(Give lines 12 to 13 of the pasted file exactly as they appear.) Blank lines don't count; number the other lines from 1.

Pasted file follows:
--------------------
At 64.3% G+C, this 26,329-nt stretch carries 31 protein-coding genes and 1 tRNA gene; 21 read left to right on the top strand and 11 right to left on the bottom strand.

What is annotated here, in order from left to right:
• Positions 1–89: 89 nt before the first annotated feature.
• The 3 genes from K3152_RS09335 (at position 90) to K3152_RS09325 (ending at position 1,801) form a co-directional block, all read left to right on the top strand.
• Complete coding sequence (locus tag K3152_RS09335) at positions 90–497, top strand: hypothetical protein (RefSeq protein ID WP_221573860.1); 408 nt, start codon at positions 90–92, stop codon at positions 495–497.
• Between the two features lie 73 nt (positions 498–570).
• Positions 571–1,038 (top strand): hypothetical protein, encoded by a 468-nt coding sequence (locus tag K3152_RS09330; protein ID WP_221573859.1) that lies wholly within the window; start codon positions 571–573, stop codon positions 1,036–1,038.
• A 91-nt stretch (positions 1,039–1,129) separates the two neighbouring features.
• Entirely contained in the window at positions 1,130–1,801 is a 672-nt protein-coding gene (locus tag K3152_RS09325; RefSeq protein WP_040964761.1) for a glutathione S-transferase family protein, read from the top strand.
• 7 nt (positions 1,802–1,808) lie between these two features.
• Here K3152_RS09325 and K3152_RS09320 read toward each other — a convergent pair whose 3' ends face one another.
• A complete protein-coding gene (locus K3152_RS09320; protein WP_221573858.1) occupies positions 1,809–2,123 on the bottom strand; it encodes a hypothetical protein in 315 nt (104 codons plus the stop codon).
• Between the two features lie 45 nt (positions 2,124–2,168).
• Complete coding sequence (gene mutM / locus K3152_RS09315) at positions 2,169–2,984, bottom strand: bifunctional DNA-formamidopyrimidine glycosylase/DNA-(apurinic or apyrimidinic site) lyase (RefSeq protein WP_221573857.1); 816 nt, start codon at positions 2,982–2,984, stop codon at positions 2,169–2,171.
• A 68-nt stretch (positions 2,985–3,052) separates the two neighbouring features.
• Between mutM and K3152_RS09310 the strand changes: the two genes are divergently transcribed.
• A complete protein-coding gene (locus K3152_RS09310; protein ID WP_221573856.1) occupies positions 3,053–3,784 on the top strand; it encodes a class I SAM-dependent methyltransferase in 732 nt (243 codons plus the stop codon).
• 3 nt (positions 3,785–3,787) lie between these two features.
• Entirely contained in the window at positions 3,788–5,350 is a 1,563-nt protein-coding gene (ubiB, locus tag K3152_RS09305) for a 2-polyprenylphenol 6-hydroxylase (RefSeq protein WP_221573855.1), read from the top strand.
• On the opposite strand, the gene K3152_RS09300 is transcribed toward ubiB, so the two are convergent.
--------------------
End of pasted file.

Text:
• A complete protein-coding gene (locus K3152_RS09320; protein WP_221573858.1) occupies positions 1,809–2,123 on the bottom strand; it encodes a hypothetical protein in 315 nt (104 codons plus the stop codon).
• Between the two features lie 45 nt (positions 2,124–2,168).